I recently had the opportunity to speak with The John A. Hartford Foundation’s longtime partner and friend, Daniel Reingold, President & CEO of RiverSpring Health, a leading non-profit senior care organization that cares for 12,000 older New Yorkers every day. RiverSpring Health includes the Hebrew Home at Riverdale, which is celebrating its 100th anniversary this year.
Terry Fulmer (TF): Congratulations on your 100th anniversary, Dan. What, in your view, is needed to foster a more age-friendly culture in this country?
Dan Reingold (DR): Thank you, Terry. At the Hebrew Home, we have always understood that aging can take different shapes and sizes with each individual and that one size does not fit all. As an organization, we have always tried to respond to this diversity of the aging experience in as natural a way as possible.
As a matter of fact, while many of our programs and services over the years were considered groundbreaking at the time, we viewed them as a natural response to this diversity of experiences in aging. These include the creation of the nation’s first sexual expression policy in long-term care; the Balance app, which connects families of those living with Alzheimer's and related dementia with caregivers and professionals; the first overnight program for people with dementia and Alzheimer’s; the nation’s first elder abuse shelter; and the availability of cannabis for residents living with pain and discomfort from Parkinson’s, neuropathy, and other medical conditions.
Similarly, The John A. Hartford Foundation has been a model for addressing aging diversity with its impactful programs and initiatives. The Hebrew Home applauds the Foundation’s partnerships and support of age-friendly models and practices. Together, and with other stakeholders in older adult care, it will be critically important to promote a wider understanding within the culture of the diverse nature of aging to engender greater sensitivity and respect for the contributions of older adults.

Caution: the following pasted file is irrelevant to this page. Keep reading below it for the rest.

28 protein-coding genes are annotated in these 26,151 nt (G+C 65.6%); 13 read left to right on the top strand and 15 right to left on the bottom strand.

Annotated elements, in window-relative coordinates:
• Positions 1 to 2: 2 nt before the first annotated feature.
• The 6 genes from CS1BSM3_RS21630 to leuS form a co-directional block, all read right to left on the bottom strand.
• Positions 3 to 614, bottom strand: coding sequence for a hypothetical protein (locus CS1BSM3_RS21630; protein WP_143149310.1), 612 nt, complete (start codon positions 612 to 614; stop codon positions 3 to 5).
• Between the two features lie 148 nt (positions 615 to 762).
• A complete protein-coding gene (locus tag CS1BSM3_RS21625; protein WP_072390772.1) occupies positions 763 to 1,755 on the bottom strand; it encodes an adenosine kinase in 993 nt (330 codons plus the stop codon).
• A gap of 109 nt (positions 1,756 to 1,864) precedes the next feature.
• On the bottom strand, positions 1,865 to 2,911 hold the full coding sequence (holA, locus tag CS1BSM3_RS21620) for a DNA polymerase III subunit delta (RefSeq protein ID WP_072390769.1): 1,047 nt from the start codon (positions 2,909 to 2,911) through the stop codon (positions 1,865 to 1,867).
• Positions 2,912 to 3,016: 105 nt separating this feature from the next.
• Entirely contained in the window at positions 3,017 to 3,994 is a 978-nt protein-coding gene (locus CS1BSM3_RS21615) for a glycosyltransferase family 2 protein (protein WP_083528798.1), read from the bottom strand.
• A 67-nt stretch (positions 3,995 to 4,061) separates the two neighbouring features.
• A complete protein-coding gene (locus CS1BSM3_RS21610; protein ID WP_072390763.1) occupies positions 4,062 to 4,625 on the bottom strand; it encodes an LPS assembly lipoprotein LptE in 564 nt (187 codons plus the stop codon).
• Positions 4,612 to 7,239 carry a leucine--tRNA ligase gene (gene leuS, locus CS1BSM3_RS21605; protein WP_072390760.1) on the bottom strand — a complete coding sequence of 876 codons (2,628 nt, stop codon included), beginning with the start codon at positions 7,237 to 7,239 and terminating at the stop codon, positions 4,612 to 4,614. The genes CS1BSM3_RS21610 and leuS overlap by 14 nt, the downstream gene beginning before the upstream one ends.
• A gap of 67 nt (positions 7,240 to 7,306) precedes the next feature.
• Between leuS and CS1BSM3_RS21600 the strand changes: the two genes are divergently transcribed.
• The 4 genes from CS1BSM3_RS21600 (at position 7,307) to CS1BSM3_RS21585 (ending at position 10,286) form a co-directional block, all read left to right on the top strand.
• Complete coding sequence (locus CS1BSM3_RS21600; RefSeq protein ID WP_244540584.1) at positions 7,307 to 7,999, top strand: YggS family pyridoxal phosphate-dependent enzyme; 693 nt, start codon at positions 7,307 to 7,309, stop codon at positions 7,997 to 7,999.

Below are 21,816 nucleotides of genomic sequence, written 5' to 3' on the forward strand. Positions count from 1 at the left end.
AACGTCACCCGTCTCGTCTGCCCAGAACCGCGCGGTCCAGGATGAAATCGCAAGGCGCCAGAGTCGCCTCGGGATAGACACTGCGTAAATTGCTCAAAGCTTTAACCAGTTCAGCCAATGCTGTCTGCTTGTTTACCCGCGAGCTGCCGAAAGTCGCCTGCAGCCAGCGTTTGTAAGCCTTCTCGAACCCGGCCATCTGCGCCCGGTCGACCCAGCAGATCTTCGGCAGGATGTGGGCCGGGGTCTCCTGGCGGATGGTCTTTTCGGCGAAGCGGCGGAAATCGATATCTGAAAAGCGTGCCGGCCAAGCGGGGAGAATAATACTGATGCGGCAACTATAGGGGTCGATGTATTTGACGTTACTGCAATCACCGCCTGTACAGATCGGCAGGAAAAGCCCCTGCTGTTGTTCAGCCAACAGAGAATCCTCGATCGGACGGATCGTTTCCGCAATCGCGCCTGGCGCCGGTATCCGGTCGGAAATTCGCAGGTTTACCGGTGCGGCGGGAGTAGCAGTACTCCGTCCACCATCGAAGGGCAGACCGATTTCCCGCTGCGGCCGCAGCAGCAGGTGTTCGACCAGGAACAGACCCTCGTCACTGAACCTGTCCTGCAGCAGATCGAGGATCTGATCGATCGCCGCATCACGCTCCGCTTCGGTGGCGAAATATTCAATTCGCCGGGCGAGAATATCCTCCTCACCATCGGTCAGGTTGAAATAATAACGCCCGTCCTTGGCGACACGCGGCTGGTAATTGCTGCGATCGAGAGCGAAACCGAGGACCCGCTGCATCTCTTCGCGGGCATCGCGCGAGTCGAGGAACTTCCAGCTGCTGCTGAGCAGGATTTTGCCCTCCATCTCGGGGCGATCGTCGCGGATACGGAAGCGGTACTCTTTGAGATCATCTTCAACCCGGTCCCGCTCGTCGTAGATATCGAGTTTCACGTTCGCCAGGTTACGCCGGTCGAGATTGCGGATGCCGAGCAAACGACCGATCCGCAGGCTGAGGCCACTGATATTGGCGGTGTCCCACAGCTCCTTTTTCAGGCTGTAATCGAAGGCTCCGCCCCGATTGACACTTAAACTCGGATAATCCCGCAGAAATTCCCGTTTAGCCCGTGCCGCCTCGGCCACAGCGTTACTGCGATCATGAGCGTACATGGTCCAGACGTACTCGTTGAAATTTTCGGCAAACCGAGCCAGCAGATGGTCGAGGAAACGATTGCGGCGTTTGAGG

TF: You and I both feel strongly that ageism is a major problem in many parts of our health care system, as well as in society at large. Do you think ageism is worse now than before?
DR: It may or may not be, but what’s more important to understand is that its impact now and in the years ahead will be more consequential than at any other time in our country’s history. Our aging population will not only change society’s infrastructure, but it also has personal ramifications as each of us age. Ageism in society and how one copes with aging are pivotal discussion points of our time.
Ageism is no different than racism or sexism. Whether it is impatience at the grocery checkout line for a less than speedy senior, or the belief that if it is high tech or electronic, an older adult does not own it or comprehend it, ageism abounds. We each have a responsibility to challenge stereotypes, raise awareness, and keep the dialogue going.
TF: Are you optimistic about whether current views on aging can change?
DR: It must start with all of us. Within our own aging, we must be a witness to society that “Chapter Two” is not the end, but rather the beginning. Exploring new professions, traveling, volunteering, and giving back are all part of the equation. We have an opportunity to reframe the image of aging in how it is viewed socially, and how we embrace it in our own changing lives.
The Hebrew Home’s evolution—from a nursing home to a comprehensive organization that provides a full range of programs and services for older adults—is at the very essence of what we face societally. Our population is changing each day and we are all admittedly late to the game. With 10,000 people turning 65 daily, there is much to be done. Every baby boomer must take responsibility for bringing about fundamental changes in how aging is viewed. They must ask of themselves how we will defy tradition and as a generation, how we will make a lasting impact. When each one of us turns 70, 80, 90 and even 100, we must continue to find ways to show younger generations how we can shake things up.